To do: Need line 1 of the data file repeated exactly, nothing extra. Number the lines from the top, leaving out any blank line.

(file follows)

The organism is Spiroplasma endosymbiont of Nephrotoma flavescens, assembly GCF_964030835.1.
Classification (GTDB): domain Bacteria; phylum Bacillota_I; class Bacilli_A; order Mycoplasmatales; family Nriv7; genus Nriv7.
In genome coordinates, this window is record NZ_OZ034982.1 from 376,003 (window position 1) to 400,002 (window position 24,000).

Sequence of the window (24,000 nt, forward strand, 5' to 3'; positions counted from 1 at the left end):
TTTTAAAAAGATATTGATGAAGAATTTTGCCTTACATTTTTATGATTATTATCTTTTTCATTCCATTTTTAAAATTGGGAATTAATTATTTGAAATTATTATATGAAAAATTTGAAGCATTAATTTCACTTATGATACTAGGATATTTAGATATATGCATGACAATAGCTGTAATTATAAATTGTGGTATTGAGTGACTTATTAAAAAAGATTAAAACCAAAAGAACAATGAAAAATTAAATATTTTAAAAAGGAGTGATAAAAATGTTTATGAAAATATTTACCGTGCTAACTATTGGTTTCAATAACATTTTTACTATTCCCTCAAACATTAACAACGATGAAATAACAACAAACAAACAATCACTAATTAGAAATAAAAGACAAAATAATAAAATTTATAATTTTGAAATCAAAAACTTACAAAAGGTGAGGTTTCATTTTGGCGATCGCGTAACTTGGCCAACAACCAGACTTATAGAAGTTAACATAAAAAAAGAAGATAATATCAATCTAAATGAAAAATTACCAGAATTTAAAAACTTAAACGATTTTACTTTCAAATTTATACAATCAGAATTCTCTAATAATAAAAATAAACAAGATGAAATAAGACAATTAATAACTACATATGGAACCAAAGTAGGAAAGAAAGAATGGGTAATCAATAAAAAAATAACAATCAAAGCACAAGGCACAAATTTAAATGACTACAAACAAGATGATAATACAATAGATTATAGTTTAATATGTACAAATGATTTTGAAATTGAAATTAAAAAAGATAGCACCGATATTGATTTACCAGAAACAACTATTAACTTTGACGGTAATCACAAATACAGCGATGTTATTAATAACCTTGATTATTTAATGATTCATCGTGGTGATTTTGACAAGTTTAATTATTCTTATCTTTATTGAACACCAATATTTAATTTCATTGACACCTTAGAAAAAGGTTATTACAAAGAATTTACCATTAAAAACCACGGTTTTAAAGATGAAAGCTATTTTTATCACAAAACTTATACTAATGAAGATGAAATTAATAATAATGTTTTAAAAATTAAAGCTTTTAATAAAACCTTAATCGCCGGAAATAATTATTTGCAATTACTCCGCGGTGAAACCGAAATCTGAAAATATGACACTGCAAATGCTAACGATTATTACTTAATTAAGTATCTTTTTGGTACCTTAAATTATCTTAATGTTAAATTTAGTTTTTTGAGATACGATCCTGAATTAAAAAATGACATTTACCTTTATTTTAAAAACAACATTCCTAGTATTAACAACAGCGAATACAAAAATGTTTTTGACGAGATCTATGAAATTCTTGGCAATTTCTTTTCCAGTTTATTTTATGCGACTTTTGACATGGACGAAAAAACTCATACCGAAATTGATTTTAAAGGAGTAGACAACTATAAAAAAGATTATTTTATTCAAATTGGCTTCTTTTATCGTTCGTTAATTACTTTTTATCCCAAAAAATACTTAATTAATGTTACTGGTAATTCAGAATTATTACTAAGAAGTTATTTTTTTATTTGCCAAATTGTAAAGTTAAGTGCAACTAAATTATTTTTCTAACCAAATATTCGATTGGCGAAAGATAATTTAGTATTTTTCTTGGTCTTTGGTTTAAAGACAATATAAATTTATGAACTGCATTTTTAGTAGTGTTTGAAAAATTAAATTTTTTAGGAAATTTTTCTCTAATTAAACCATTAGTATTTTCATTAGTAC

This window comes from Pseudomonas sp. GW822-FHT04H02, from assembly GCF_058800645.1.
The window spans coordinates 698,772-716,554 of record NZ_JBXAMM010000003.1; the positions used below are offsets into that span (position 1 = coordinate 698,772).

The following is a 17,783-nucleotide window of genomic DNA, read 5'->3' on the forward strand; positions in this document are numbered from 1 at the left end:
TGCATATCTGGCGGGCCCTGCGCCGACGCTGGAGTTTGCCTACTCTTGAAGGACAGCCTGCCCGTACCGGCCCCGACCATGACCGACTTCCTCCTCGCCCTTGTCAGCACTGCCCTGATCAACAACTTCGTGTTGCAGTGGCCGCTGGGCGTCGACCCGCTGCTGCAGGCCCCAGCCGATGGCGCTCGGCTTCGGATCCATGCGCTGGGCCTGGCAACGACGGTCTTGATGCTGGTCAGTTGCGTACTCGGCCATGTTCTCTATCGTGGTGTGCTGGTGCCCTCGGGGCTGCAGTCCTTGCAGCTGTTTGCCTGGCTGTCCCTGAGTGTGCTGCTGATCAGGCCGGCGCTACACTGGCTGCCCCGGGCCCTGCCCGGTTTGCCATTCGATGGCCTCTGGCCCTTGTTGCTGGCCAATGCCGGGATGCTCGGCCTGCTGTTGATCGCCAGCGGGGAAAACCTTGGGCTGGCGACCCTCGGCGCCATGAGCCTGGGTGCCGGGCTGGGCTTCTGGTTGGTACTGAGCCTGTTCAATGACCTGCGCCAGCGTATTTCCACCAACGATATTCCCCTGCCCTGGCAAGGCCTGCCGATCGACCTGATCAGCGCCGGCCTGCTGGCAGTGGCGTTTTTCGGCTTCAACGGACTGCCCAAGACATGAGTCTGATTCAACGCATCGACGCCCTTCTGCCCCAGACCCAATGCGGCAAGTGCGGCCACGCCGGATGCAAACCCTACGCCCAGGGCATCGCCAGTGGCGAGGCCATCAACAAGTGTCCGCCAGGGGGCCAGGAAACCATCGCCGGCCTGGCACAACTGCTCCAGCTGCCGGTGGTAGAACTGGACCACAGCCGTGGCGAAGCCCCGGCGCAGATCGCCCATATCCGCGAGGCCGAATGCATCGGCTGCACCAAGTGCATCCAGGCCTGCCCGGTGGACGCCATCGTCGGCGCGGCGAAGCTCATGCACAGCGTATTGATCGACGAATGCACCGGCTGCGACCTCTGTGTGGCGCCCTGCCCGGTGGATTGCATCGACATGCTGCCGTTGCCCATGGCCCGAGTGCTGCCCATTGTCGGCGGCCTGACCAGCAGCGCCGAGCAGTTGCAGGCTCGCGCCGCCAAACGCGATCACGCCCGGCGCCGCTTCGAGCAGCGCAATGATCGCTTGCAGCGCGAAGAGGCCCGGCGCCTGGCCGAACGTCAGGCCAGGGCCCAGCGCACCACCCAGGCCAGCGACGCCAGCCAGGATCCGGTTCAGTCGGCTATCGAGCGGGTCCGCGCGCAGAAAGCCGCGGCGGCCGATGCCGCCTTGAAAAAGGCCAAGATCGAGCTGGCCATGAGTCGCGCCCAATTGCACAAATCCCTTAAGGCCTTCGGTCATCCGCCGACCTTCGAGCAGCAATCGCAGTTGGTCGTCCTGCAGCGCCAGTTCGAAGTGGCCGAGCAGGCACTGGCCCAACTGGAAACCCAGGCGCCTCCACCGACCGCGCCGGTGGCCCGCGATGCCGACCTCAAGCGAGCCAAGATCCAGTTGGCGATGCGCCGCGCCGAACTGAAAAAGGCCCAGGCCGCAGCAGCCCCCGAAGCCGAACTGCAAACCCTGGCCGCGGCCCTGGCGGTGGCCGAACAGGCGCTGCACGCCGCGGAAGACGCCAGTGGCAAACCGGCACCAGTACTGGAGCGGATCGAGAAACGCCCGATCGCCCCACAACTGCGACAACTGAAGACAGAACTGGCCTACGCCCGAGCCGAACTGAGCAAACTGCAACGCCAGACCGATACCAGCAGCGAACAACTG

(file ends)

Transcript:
The organism is Spiroplasma endosymbiont of Nephrotoma flavescens, assembly GCF_964030835.1.